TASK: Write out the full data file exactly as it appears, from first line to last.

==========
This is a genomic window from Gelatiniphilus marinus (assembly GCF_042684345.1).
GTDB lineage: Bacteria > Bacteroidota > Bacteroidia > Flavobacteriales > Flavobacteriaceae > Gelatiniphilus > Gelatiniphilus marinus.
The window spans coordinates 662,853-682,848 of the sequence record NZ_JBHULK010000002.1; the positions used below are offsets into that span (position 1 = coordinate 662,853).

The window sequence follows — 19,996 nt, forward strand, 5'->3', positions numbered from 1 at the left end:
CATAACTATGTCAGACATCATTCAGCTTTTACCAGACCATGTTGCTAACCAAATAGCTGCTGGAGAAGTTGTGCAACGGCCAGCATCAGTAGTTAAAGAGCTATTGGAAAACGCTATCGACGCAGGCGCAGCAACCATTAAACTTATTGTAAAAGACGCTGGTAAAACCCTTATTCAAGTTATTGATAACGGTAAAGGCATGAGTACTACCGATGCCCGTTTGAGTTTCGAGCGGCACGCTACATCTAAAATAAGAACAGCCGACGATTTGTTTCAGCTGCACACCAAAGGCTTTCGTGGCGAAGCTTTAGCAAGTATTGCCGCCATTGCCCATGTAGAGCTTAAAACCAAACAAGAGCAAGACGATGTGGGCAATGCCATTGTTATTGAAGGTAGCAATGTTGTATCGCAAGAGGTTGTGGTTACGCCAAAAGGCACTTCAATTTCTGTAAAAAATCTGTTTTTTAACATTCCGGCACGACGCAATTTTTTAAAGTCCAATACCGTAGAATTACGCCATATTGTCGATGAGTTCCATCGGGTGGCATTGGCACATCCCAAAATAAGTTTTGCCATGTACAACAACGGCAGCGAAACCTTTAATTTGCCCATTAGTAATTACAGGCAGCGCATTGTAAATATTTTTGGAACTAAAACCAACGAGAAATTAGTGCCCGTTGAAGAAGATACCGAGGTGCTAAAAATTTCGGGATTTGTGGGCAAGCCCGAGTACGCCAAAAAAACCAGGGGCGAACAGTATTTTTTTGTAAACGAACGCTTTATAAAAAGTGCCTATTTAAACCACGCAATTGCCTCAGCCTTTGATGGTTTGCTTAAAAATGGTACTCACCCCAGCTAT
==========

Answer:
This is a genomic window from Gelatiniphilus marinus (assembly GCF_042684345.1).
GTDB lineage: Bacteria > Bacteroidota > Bacteroidia > Flavobacteriales > Flavobacteriaceae > Gelatiniphilus > Gelatiniphilus marinus.
The window spans coordinates 662,853-682,848 of the sequence record NZ_JBHULK010000002.1; the positions used below are offsets into that span (position 1 = coordinate 662,853).

The window sequence follows — 19,996 nt, forward strand, 5'->3', positions numbered from 1 at the left end:
CATAACTATGTCAGACATCATTCAGCTTTTACCAGACCATGTTGCTAACCAAATAGCTGCTGGAGAAGTTGTGCAACGGCCAGCATCAGTAGTTAAAGAGCTATTGGAAAACGCTATCGACGCAGGCGCAGCAACCATTAAACTTATTGTAAAAGACGCTGGTAAAACCCTTATTCAAGTTATTGATAACGGTAAAGGCATGAGTACTACCGATGCCCGTTTGAGTTTCGAGCGGCACGCTACATCTAAAATAAGAACAGCCGACGATTTGTTTCAGCTGCACACCAAAGGCTTTCGTGGCGAAGCTTTAGCAAGTATTGCCGCCATTGCCCATGTAGAGCTTAAAACCAAACAAGAGCAAGACGATGTGGGCAATGCCATTGTTATTGAAGGTAGCAATGTTGTATCGCAAGAGGTTGTGGTTACGCCAAAAGGCACTTCAATTTCTGTAAAAAATCTGTTTTTTAACATTCCGGCACGACGCAATTTTTTAAAGTCCAATACCGTAGAATTACGCCATATTGTCGATGAGTTCCATCGGGTGGCATTGGCACATCCCAAAATAAGTTTTGCCATGTACAACAACGGCAGCGAAACCTTTAATTTGCCCATTAGTAATTACAGGCAGCGCATTGTAAATATTTTTGGAACTAAAACCAACGAGAAATTAGTGCCCGTTGAAGAAGATACCGAGGTGCTAAAAATTTCGGGATTTGTGGGCAAGCCCGAGTACGCCAAAAAAACCAGGGGCGAACAGTATTTTTTTGTAAACGAACGCTTTATAAAAAGTGCCTATTTAAACCACGCAATTGCCTCAGCCTTTGATGGTTTGCTTAAAAATGGTACTCACCCCAGCTAT